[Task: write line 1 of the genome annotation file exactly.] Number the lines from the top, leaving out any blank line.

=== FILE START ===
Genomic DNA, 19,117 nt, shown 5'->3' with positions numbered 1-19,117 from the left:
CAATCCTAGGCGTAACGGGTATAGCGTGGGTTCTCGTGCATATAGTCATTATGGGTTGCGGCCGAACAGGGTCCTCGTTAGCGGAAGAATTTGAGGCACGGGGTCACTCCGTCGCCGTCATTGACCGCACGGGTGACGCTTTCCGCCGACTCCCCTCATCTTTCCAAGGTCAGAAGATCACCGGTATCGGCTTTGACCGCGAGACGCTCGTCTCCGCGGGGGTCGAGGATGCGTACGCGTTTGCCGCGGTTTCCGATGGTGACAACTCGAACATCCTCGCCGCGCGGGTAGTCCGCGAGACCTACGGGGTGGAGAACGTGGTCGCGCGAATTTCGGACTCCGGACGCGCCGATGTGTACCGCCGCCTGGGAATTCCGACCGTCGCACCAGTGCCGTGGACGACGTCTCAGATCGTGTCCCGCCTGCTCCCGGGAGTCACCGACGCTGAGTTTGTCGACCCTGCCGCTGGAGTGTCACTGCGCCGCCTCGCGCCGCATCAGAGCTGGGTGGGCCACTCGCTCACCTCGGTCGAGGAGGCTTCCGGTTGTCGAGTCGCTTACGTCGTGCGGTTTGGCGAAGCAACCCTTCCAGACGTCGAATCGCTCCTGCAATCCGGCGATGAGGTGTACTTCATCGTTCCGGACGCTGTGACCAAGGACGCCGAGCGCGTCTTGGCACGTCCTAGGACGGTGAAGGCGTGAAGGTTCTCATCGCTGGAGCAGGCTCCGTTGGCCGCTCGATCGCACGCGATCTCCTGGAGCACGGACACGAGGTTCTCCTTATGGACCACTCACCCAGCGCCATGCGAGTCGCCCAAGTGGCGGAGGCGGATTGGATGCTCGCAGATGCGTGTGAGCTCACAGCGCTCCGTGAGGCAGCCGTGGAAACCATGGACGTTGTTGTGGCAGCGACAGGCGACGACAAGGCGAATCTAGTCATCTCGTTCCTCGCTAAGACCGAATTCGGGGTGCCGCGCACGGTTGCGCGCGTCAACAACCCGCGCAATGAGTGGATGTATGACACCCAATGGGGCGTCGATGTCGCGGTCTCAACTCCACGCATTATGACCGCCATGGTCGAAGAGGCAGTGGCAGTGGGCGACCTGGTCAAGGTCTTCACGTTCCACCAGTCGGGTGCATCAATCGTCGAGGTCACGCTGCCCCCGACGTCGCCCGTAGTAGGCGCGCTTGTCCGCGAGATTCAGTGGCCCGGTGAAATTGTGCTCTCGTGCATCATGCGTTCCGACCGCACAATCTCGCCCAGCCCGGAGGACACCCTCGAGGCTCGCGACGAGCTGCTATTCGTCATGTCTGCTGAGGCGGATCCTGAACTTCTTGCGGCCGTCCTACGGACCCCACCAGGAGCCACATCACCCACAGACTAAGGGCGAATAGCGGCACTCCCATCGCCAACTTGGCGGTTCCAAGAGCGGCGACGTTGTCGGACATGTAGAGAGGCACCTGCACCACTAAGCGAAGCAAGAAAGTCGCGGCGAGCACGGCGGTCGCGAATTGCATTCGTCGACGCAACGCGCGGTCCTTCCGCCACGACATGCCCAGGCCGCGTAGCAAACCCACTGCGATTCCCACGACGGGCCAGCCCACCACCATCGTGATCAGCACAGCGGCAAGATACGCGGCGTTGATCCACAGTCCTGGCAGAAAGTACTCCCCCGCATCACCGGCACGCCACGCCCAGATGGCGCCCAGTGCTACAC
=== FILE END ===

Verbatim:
Genomic DNA, 19,117 nt, shown 5'->3' with positions numbered 1-19,117 from the left: